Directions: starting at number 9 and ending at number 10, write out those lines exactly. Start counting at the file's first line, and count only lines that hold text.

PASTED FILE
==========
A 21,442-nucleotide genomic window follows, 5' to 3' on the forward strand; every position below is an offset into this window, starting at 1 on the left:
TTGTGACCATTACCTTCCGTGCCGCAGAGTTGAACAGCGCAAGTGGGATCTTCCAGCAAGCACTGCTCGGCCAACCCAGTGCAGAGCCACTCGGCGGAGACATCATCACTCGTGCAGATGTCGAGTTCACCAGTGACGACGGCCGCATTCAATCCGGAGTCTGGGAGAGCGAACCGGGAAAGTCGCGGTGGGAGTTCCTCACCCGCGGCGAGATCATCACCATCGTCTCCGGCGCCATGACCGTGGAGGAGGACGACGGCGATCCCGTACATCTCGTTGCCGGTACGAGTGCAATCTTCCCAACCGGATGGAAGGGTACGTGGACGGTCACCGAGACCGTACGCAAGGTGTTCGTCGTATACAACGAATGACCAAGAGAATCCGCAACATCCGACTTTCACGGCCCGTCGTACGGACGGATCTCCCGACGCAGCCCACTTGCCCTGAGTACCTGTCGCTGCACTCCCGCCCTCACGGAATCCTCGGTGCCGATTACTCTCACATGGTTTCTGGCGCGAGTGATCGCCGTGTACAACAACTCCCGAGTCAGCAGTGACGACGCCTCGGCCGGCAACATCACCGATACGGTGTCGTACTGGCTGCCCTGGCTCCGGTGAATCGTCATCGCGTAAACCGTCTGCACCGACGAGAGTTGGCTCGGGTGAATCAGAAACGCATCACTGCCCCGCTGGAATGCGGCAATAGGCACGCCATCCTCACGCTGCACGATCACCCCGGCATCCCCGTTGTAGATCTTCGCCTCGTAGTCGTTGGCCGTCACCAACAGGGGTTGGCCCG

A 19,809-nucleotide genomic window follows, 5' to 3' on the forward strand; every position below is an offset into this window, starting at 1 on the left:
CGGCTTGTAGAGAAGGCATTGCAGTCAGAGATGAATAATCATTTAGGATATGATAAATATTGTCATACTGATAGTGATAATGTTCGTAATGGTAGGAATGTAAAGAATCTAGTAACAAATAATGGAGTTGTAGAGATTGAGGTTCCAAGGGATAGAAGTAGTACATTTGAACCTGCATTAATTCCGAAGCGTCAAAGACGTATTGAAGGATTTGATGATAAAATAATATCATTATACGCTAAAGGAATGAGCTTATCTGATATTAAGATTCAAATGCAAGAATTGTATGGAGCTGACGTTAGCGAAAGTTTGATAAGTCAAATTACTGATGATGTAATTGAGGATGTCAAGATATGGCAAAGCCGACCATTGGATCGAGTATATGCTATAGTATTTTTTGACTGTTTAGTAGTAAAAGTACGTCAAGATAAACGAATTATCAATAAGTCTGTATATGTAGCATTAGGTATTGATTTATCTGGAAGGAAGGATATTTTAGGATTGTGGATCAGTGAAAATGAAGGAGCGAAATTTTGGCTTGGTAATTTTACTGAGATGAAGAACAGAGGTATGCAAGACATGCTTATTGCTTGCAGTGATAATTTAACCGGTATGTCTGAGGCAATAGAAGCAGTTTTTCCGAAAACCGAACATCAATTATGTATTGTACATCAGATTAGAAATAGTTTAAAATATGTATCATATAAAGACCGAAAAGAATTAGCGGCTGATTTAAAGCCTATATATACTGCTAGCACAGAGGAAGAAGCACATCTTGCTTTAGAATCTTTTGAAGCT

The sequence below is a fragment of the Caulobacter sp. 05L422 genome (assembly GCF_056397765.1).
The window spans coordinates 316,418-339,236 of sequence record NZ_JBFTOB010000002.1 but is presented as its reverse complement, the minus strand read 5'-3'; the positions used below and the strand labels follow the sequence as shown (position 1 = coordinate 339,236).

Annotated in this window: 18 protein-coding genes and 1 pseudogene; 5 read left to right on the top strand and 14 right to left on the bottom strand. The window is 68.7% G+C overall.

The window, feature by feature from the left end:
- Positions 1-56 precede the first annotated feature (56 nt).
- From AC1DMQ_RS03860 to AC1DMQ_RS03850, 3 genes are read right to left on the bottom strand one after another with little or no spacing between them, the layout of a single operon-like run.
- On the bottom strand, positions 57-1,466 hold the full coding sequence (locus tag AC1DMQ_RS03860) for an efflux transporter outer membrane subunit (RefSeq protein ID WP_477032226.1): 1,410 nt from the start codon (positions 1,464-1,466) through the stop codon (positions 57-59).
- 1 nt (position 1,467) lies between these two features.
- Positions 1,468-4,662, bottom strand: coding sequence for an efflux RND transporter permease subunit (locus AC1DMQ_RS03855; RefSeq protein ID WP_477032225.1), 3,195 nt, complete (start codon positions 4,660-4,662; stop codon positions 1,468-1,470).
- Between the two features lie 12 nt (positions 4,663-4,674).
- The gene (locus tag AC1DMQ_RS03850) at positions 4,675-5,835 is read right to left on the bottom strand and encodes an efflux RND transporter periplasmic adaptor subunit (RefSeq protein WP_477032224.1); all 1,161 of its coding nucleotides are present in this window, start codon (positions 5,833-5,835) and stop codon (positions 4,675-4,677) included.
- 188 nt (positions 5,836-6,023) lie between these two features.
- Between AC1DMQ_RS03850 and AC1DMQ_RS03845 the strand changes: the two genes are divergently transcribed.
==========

- Positions 1-56 precede the first annotated feature (56 nt).
- From AC1DMQ_RS03860 to AC1DMQ_RS03850, 3 genes are read right to left on the bottom strand one after another with little or no spacing between them, the layout of a single operon-like run.